Needing Another Gulf Coast Coal Terminal Like a Hole in the Head

westcoast-coal-terminal-istockphoto
West Coast Coal Terminal

New Orleans        Recently meeting with environmental organizers and researchers at an annual strategy conference in New York City, I heard one report after another about proposed coal terminals on the West Coast that were being abandoned as demand from China decreases and its own growing environmental awareness around climate increases.  The prospects for coal fired production of any sort are plunging worldwide according to one Wall Street mega-dome after another.   All of which surprised me to hear that there continued to be an aggressive proposal to build a new  coal shipping terminal on the lower Mississippi River in Plaquemines Parish below New Orleans to ship the stuff through the Gulf of Mexico.

And that led me recently to talk to Grace Morris, a senior organizer with the Gulf Restoration Network on Wade’s World.  The GRN has a wide reach ranging from Texas to Florida along the entire Gulf Coast so they have been on this fight for years along with other partners nationally from the Sierra Club and Public Citizen, and locally with LEAN, the Louisiana Environmental Action Network, and not surprisingly from many people living around Myrtle Grove and Ironton along the River who are literally sick of how much coal dust they are already trying to  survive.

The backstory is that several years ago RAM Terminals proposed building a coal terminal to store coal for Armstrong Coal Company in Kentucky.  According to reports, Armstrong planned to barge its coal down there and then have it shipped from there, largely for European markets most now believe.Hit Google for Armstrong Coal and make sure you are sitting down when you do it, because it’s frightening stuff when the top listings include the fact that they are being investigated for misreporting dust levels in their mines by the EPA, being sued for spying on their miners by their workers, and closing mines like the one at Lewis Creek in Ohio County, Kentucky.Any reader of the any financial page these days knows that of more than twenty coal companies in the US there are only about five making money, and most are now losing their  shirt.  What is Armstrong thinking?  Is this some kind of corporate suicide mission?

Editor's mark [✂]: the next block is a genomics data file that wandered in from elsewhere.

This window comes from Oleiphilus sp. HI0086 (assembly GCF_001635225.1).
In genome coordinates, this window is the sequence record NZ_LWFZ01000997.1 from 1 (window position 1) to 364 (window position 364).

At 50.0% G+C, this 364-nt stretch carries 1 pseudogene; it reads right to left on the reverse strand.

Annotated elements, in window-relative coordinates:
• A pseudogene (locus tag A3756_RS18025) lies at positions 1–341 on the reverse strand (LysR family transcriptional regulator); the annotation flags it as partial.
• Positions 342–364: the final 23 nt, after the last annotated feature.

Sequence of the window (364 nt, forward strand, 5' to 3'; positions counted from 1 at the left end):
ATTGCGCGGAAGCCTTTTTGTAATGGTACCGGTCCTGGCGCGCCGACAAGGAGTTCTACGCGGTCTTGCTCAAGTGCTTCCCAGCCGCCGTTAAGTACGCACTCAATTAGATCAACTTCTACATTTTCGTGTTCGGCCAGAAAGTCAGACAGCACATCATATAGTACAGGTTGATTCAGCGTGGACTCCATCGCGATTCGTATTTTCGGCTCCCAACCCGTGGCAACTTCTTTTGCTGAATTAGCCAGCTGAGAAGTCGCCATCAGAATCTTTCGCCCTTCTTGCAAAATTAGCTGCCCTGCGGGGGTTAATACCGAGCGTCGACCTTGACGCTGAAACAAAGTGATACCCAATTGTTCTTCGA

Morris told us that there were already two coal terminals in the same Myrtle Grove/Ironton area, and that now both of them are operating at about 50% capacity.  Furthermore because of the slackening demand, coal is of course piling up and people all along the wind stream along the River are reporting health and breathing problems and of course the usual  damage that coal dust accumulation causes to cars and homes. What in the world?  Clearly we need this new terminal like we need a hole in the head.

Luckily the community and even the State of Louisiana may save Armstrong and RAM Terminals from themselves.  Morris said that recently the state ordered a public hearing after persistent demands from residents and environmental groups which is now scheduled.  There is also movement around requiring a more comprehensive environmental impact statement.  If  we can slow this project down, the economy and common sense may come together to stop this crazy project before it becomes another disaster along the Gulf Coast.  It’s worth looking for their petition on line and adding your name.

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They Don’t Dig For Coal Here Anymore-Alan Cathead Johnston

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Tides Recognizes BP Environmental Warriors on Long Gulf Coast Marathon Fight

Casey Budesilich from Tides with Awardees Brenda Robichaux and Marylee Orr